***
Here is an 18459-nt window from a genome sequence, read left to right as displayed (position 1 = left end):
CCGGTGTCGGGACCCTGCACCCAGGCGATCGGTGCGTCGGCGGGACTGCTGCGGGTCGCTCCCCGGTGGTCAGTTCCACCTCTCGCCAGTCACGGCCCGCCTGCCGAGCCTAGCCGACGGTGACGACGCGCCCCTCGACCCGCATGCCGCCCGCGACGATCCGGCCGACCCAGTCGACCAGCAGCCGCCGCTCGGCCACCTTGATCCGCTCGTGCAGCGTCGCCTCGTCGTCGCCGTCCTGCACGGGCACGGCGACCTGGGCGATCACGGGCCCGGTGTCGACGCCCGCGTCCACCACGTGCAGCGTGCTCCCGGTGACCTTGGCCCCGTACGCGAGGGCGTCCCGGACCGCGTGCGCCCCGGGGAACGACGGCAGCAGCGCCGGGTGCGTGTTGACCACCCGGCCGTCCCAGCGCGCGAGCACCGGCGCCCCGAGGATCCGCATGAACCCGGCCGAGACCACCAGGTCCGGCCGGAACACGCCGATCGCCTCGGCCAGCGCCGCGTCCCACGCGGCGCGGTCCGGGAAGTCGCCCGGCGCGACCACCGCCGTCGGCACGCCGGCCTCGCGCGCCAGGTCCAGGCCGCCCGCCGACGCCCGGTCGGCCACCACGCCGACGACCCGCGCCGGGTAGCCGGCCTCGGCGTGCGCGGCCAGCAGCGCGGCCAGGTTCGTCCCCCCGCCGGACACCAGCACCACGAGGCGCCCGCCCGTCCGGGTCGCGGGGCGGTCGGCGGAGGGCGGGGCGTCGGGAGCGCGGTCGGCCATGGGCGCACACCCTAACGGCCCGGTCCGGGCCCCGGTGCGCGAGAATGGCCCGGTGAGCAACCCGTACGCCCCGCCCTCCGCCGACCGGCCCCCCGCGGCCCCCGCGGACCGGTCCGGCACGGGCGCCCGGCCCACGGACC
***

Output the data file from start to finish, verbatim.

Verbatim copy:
Here is an 18459-nt window from a genome sequence, read left to right as displayed (position 1 = left end):
CCGGTGTCGGGACCCTGCACCCAGGCGATCGGTGCGTCGGCGGGACTGCTGCGGGTCGCTCCCCGGTGGTCAGTTCCACCTCTCGCCAGTCACGGCCCGCCTGCCGAGCCTAGCCGACGGTGACGACGCGCCCCTCGACCCGCATGCCGCCCGCGACGATCCGGCCGACCCAGTCGACCAGCAGCCGCCGCTCGGCCACCTTGATCCGCTCGTGCAGCGTCGCCTCGTCGTCGCCGTCCTGCACGGGCACGGCGACCTGGGCGATCACGGGCCCGGTGTCGACGCCCGCGTCCACCACGTGCAGCGTGCTCCCGGTGACCTTGGCCCCGTACGCGAGGGCGTCCCGGACCGCGTGCGCCCCGGGGAACGACGGCAGCAGCGCCGGGTGCGTGTTGACCACCCGGCCGTCCCAGCGCGCGAGCACCGGCGCCCCGAGGATCCGCATGAACCCGGCCGAGACCACCAGGTCCGGCCGGAACACGCCGATCGCCTCGGCCAGCGCCGCGTCCCACGCGGCGCGGTCCGGGAAGTCGCCCGGCGCGACCACCGCCGTCGGCACGCCGGCCTCGCGCGCCAGGTCCAGGCCGCCCGCCGACGCCCGGTCGGCCACCACGCCGACGACCCGCGCCGGGTAGCCGGCCTCGGCGTGCGCGGCCAGCAGCGCGGCCAGGTTCGTCCCCCCGCCGGACACCAGCACCACGAGGCGCCCGCCCGTCCGGGTCGCGGGGCGGTCGGCGGAGGGCGGGGCGTCGGGAGCGCGGTCGGCCATGGGCGCACACCCTAACGGCCCGGTCCGGGCCCCGGTGCGCGAGAATGGCCCGGTGAGCAACCCGTACGCCCCGCCCTCCGCCGACCGGCCCCCCGCGGCCCCCGCGGACCGGTCCGGCACGGGCGCCCGGCCCACGGACC